The eternal threat: habitat loss.
Mirador State Park is the stronghold for the northern tiger cat. Nevertheless, it is located in Brazil´s new agriculture frontier, and soy crops have reached several of the park's limits. Furthermore, human induced fires are a constant both inside and outside the park borders. We are working with governmental bodies in order to address these threats as well as monitoring vegetation and wildlife both inside and outside the park. Fortunately, direct poaching and roadkills are not major threats for the species in the park.
The silent threat: disease transmission.
Our work at Mirador State Park has identified disease transmission by domestic dogs as the major threat for the long-term survival of the northern tiger cat in the park. We detected domestic dogs at 80% of the sites used by northern tiger cats, indicating a high degree of spatial overlap. Similarly domestic dogs exert a high impact on most areas of suitable habitat left inside the park.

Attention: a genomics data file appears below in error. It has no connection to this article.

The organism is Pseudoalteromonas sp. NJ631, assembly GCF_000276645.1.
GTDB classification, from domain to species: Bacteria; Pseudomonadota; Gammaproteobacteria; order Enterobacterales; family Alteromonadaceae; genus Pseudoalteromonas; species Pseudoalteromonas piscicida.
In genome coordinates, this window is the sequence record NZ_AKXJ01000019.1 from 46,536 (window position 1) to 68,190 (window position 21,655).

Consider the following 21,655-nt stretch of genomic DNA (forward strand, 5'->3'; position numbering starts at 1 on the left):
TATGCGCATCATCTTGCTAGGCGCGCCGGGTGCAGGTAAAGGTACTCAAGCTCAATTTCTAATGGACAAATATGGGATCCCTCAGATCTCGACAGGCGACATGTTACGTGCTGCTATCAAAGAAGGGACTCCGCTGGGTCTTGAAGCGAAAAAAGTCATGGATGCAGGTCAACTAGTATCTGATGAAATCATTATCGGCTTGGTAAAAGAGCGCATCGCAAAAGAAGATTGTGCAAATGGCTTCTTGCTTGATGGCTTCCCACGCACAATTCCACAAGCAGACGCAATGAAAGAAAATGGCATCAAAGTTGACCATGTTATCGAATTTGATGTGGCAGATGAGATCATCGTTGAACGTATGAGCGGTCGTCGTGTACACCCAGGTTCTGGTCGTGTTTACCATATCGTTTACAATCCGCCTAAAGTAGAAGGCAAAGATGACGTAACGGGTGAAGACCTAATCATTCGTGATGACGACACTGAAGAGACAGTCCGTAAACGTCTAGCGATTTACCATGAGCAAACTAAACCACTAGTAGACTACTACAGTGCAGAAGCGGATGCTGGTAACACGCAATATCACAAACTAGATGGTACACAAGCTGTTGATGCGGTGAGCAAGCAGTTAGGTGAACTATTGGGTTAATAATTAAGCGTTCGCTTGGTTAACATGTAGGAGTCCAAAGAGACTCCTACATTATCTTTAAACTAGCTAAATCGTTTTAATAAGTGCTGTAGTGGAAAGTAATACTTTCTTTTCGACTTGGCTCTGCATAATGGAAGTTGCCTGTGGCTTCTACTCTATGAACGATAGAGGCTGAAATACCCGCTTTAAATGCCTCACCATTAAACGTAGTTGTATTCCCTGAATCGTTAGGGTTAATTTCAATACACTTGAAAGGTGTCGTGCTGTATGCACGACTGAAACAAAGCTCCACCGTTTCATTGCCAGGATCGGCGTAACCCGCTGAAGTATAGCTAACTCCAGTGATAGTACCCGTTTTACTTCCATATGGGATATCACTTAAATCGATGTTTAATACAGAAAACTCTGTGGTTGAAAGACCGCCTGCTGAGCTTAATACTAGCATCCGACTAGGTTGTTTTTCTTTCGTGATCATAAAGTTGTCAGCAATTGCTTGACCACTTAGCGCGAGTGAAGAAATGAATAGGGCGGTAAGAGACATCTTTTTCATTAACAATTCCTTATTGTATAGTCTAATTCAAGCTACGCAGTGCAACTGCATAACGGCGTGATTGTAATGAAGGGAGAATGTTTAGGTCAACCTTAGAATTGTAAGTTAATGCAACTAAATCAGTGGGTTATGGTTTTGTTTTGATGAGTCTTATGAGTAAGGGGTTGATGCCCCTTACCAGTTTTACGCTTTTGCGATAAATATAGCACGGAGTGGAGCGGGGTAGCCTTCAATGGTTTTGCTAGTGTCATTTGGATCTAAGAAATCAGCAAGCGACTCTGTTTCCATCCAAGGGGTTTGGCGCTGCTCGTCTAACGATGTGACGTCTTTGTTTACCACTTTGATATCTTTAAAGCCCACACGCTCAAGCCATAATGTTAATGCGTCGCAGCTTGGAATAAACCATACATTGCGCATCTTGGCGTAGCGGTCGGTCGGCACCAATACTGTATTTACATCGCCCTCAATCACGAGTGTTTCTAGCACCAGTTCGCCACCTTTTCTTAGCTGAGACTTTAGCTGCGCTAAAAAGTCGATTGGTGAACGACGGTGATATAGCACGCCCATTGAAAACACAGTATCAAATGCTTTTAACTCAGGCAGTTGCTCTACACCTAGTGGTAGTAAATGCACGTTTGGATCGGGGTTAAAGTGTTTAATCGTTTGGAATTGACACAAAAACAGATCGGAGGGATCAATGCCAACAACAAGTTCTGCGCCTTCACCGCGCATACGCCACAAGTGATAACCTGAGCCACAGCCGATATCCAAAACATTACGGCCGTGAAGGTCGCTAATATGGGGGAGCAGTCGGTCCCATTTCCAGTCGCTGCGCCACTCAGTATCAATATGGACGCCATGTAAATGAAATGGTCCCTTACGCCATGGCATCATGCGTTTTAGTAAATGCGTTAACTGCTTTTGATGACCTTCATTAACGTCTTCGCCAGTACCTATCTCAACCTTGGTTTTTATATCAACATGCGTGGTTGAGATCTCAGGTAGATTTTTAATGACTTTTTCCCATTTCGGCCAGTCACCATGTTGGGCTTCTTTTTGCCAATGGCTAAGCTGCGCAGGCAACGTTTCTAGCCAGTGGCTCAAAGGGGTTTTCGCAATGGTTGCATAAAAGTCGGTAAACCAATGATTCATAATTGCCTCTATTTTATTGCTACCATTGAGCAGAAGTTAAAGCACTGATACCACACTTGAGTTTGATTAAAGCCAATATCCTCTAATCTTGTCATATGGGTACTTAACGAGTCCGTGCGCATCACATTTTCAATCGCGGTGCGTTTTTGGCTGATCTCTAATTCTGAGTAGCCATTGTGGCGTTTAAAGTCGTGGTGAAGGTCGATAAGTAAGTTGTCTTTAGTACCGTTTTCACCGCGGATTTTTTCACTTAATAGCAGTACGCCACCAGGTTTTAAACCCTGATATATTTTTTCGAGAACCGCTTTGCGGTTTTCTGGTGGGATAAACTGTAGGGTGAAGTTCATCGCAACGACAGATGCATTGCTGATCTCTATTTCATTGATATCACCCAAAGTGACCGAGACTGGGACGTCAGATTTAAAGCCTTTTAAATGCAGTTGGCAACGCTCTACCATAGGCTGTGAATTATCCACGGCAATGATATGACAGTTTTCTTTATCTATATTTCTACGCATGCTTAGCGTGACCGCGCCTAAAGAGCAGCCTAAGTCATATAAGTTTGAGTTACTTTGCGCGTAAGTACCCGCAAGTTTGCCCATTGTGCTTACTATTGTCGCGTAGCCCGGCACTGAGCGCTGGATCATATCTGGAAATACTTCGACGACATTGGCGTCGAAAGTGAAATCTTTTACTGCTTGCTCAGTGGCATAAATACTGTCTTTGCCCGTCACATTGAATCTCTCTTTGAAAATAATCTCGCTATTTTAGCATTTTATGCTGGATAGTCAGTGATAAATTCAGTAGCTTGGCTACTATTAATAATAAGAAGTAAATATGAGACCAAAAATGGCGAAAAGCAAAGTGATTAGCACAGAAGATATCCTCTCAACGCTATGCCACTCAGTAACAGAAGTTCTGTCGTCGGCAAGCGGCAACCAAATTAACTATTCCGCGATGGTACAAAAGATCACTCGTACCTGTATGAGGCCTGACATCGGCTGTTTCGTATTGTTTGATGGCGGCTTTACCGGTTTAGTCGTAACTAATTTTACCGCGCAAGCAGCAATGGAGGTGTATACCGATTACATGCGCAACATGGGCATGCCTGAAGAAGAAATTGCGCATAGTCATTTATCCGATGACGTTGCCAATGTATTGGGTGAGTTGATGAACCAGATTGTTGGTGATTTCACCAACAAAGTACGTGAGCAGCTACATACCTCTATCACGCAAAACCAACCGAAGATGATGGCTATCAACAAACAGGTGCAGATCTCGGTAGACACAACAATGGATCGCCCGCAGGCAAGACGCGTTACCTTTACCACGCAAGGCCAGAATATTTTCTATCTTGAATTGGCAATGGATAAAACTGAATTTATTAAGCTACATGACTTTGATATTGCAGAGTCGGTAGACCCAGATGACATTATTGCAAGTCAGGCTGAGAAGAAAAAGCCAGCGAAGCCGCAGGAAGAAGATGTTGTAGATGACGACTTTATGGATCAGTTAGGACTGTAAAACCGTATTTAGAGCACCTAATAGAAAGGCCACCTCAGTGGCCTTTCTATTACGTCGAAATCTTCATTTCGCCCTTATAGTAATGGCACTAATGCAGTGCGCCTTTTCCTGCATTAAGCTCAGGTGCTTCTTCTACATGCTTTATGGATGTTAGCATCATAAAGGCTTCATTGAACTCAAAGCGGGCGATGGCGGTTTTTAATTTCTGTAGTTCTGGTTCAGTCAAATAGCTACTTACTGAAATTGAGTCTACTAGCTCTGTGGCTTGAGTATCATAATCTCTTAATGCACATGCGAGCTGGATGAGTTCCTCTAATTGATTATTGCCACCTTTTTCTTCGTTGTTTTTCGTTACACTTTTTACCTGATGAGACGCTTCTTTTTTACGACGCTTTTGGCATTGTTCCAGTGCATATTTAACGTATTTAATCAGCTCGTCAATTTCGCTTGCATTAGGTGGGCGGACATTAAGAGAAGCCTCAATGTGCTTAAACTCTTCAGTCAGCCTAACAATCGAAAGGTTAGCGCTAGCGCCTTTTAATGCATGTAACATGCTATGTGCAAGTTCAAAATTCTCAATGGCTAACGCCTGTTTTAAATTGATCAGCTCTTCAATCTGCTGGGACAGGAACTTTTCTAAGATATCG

We have detected diseases such as canine distemper virus, rabies, and canine parvovirus among domestic dogs living inside the park. We have also seen disease signs among wild carnivores, particularly crab-eating foxes. Our analyses show that the tiger cat population at Mirador is viable long-term, however on a moderate disease outbreak it would fall extinct within the next 1000 years. Hence why disease transmission by domestic dog is the main threat for the species.
Due to the severity of this threat, we have implemented mitigation actions. We are working with the local population and vaccinating their domestic dogs, as well as following up with health check-ups. We are currently doing this at different sites within Mirador State Park, but are planning on expanding to other areas depending on funding.